The Public Accounts Committee (PAC) of Parliament has expressed worry over the huge sums of money the government spends annually on rent for the country’s missions abroad.
The PAC’s concerns come on the back of an Auditor-General’s report on the Public Accounts of Ghana: Ministries, Departments and other Agencies for the year ended December 31, 2020 – which showed that the state spent US$2.8million and €1.8million (a combined total of GH¢58.7million at today’s exchange market value) on rental accommodation for 21 missions from August 2018 to October 2019.
The Committee, backing the report’s recommendations, noted that the huge rent payments are unsustainable, and the Ministry of Foreign Affairs should rather expedite steps to acquire these properties permanently, where possible. This, it noted, will save the state from having to fork out millions every year to pay rent for its foreign missions.
The report showed that in Abu Dhabi, for instance, it cost the government €861,703.69 as rent for nine home-based staff from February 2018 to September 2019; for Addis Ababa – Ethiopia’s capital, US$278,586 was spent from October 2018 to October 2019; and €402,178 in Ankara, Turkey, for the same period among high rent charges for missions including other countries.
Reacting to the issue before the Committee, Acting Chief Director of the Ministry of Foreign Affairs, Ramses Joseph Cleland, justified that the huge sums result from some of the properties being located in prime areas of the host countries.
He further explained that the ministry is working to address the situation in the best way possible. “In respect of the missions’ properties abroad and their use for purposes of Chancery, the properties are typically situated in prime areas of the host country which are comparatively expensive.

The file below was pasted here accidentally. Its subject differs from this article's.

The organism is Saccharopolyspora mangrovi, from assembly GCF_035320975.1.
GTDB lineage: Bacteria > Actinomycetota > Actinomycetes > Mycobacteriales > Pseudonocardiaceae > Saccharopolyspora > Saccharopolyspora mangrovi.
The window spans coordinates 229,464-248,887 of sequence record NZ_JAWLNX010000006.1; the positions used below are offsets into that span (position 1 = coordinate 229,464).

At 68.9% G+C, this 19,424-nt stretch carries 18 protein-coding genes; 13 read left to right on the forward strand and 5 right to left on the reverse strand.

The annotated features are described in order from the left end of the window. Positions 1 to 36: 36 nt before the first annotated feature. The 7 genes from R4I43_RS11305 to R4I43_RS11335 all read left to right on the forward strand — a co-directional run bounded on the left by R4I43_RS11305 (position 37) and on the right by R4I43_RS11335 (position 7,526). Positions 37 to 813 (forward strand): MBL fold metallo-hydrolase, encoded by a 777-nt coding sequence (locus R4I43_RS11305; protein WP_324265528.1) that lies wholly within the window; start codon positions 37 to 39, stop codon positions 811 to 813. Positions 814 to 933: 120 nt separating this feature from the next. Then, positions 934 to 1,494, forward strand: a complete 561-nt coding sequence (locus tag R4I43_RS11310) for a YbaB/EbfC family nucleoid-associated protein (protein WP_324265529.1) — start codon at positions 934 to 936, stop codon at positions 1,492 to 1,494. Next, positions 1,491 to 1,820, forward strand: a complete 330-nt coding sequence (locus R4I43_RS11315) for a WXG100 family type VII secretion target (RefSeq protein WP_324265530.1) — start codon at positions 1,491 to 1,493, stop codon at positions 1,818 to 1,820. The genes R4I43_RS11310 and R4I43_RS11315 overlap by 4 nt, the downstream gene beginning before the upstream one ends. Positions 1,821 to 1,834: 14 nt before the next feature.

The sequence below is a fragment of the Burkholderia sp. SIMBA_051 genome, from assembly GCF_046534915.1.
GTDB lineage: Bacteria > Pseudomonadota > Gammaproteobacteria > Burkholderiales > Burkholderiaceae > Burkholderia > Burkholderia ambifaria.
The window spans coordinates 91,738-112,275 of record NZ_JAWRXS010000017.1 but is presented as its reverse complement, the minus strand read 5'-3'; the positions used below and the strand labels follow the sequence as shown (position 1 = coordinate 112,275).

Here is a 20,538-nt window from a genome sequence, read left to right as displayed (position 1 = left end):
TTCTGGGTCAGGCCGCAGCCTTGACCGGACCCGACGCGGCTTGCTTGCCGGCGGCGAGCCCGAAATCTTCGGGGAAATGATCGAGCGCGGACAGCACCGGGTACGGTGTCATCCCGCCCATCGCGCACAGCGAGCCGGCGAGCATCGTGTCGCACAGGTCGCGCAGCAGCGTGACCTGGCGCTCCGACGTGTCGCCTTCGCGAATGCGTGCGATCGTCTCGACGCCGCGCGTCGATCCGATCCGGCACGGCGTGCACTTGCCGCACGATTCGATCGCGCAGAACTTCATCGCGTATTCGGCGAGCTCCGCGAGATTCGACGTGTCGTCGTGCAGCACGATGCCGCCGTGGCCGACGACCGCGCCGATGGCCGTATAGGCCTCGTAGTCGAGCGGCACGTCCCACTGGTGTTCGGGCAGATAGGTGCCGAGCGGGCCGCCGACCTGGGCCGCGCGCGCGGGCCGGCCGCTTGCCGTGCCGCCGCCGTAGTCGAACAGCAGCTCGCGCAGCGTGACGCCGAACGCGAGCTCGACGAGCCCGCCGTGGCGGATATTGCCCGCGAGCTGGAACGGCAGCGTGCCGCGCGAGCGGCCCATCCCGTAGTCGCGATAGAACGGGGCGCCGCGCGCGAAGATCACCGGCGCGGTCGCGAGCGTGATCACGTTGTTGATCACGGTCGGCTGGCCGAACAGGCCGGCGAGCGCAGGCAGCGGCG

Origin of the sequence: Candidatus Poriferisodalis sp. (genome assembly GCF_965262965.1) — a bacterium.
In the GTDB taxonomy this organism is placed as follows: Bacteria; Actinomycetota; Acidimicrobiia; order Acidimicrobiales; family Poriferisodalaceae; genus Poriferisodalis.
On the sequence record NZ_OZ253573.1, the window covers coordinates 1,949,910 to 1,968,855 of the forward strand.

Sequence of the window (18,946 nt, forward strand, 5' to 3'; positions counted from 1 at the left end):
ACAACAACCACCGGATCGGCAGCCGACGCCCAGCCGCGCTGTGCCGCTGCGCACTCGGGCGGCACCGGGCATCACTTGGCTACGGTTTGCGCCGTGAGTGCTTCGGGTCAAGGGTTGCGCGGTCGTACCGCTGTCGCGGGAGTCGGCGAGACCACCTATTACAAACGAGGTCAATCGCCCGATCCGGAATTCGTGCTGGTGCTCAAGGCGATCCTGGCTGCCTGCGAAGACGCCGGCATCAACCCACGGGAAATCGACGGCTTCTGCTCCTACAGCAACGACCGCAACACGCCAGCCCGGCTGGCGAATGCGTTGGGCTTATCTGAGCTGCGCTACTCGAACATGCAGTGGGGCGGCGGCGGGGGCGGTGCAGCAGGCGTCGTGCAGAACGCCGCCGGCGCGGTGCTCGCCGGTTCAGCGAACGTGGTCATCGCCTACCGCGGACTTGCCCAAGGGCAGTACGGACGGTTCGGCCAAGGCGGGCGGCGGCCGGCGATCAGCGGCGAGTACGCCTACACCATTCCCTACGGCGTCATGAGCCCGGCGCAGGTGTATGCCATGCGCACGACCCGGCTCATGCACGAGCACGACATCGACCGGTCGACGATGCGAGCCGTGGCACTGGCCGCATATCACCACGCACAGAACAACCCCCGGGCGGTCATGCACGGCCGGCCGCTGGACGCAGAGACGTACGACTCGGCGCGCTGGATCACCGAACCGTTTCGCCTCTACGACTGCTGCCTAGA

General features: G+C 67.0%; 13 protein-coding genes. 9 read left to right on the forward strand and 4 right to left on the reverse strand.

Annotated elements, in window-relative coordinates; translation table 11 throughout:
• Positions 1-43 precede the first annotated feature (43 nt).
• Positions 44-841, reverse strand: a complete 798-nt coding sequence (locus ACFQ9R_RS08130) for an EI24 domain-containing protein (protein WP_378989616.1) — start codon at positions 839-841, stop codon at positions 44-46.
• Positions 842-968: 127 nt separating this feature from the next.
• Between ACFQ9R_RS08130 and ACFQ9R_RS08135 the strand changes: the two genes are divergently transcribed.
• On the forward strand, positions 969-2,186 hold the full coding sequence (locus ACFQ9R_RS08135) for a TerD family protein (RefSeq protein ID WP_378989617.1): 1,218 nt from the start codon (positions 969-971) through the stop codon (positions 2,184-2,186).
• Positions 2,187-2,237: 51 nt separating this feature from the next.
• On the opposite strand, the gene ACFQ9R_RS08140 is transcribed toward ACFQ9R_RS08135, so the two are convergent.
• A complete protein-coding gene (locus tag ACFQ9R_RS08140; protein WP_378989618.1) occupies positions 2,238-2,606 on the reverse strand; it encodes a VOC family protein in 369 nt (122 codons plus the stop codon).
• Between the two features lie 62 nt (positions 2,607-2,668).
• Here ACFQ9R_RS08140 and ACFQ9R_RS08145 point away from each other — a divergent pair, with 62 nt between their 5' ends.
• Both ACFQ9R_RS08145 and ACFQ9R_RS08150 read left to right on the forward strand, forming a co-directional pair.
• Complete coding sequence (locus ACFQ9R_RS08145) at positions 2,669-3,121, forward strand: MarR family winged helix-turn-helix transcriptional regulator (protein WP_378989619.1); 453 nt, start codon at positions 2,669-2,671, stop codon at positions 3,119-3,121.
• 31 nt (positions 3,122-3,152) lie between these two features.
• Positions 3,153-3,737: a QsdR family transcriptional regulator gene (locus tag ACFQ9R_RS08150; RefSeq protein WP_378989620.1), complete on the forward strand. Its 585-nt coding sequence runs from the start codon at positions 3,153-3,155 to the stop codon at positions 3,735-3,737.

“In order to address the implications of this matter, the ministry solicited a US$50million Societé Generale loan facility through the Ministry of Finance to renovate, build and purchase properties for the ministry; and this was with the sole purpose of owning our own accommodation and reducing the cost of rent. This has considerably reduced some of the ministry’s rent cost, so efforts have been made over the years.”
Deputy Minister of Foreign Affairs, Kwaku Ampratwum-Sarpong, in a response to a question from the PAC on the government accommodation policy, noted that even though it is difficult for foreign missions to acquire mortgages abroad, the masterplan is to acquire permanent properties for all missions – in line with the Committee’s recommendations.
“The government policy is to acquire properties for all the missions – for residency, Chancery and offices. So, that is the master plan; but the reality on the ground is that it’s not easy for a foreign mission to get a mortgage in those foreign countries… it’s a tough one.
“So far, we have not succeeded and we are exploring a whole range of avenues to try and raise the needed funds,” the deputy minister said.